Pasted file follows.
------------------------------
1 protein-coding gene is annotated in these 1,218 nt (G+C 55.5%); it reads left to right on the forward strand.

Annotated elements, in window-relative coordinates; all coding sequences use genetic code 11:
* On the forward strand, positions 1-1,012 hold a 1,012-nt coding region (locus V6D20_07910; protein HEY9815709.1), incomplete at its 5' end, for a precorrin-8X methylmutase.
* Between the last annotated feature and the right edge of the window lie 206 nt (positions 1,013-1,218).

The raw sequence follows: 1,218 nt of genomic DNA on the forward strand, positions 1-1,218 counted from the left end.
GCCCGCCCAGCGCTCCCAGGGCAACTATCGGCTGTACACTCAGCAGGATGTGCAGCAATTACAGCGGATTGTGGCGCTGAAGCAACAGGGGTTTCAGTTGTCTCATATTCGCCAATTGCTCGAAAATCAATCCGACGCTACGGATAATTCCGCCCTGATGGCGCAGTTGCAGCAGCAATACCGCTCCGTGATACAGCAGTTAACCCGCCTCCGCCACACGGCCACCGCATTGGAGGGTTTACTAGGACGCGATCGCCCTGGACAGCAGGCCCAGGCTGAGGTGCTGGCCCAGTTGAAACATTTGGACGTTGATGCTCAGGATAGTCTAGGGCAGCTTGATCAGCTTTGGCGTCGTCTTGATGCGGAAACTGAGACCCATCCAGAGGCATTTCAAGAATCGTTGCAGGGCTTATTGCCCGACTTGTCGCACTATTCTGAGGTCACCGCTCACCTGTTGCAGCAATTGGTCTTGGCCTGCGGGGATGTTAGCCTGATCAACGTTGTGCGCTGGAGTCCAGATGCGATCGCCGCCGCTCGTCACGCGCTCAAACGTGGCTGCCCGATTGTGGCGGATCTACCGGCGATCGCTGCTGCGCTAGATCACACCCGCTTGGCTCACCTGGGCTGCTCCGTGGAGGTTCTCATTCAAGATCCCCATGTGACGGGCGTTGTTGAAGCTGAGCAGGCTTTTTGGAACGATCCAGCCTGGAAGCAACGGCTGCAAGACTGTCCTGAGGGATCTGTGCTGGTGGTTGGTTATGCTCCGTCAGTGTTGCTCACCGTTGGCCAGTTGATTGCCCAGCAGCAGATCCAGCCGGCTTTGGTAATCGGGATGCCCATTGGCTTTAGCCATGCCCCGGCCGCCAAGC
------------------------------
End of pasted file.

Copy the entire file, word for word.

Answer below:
1 protein-coding gene is annotated in these 1,218 nt (G+C 55.5%); it reads left to right on the forward strand.

Annotated elements, in window-relative coordinates; all coding sequences use genetic code 11:
* On the forward strand, positions 1-1,012 hold a 1,012-nt coding region (locus V6D20_07910; protein HEY9815709.1), incomplete at its 5' end, for a precorrin-8X methylmutase.
* Between the last annotated feature and the right edge of the window lie 206 nt (positions 1,013-1,218).

The raw sequence follows: 1,218 nt of genomic DNA on the forward strand, positions 1-1,218 counted from the left end.
GCCCGCCCAGCGCTCCCAGGGCAACTATCGGCTGTACACTCAGCAGGATGTGCAGCAATTACAGCGGATTGTGGCGCTGAAGCAACAGGGGTTTCAGTTGTCTCATATTCGCCAATTGCTCGAAAATCAATCCGACGCTACGGATAATTCCGCCCTGATGGCGCAGTTGCAGCAGCAATACCGCTCCGTGATACAGCAGTTAACCCGCCTCCGCCACACGGCCACCGCATTGGAGGGTTTACTAGGACGCGATCGCCCTGGACAGCAGGCCCAGGCTGAGGTGCTGGCCCAGTTGAAACATTTGGACGTTGATGCTCAGGATAGTCTAGGGCAGCTTGATCAGCTTTGGCGTCGTCTTGATGCGGAAACTGAGACCCATCCAGAGGCATTTCAAGAATCGTTGCAGGGCTTATTGCCCGACTTGTCGCACTATTCTGAGGTCACCGCTCACCTGTTGCAGCAATTGGTCTTGGCCTGCGGGGATGTTAGCCTGATCAACGTTGTGCGCTGGAGTCCAGATGCGATCGCCGCCGCTCGTCACGCGCTCAAACGTGGCTGCCCGATTGTGGCGGATCTACCGGCGATCGCTGCTGCGCTAGATCACACCCGCTTGGCTCACCTGGGCTGCTCCGTGGAGGTTCTCATTCAAGATCCCCATGTGACGGGCGTTGTTGAAGCTGAGCAGGCTTTTTGGAACGATCCAGCCTGGAAGCAACGGCTGCAAGACTGTCCTGAGGGATCTGTGCTGGTGGTTGGTTATGCTCCGTCAGTGTTGCTCACCGTTGGCCAGTTGATTGCCCAGCAGCAGATCCAGCCGGCTTTGGTAATCGGGATGCCCATTGGCTTTAGCCATGCCCCGGCCGCCAAGC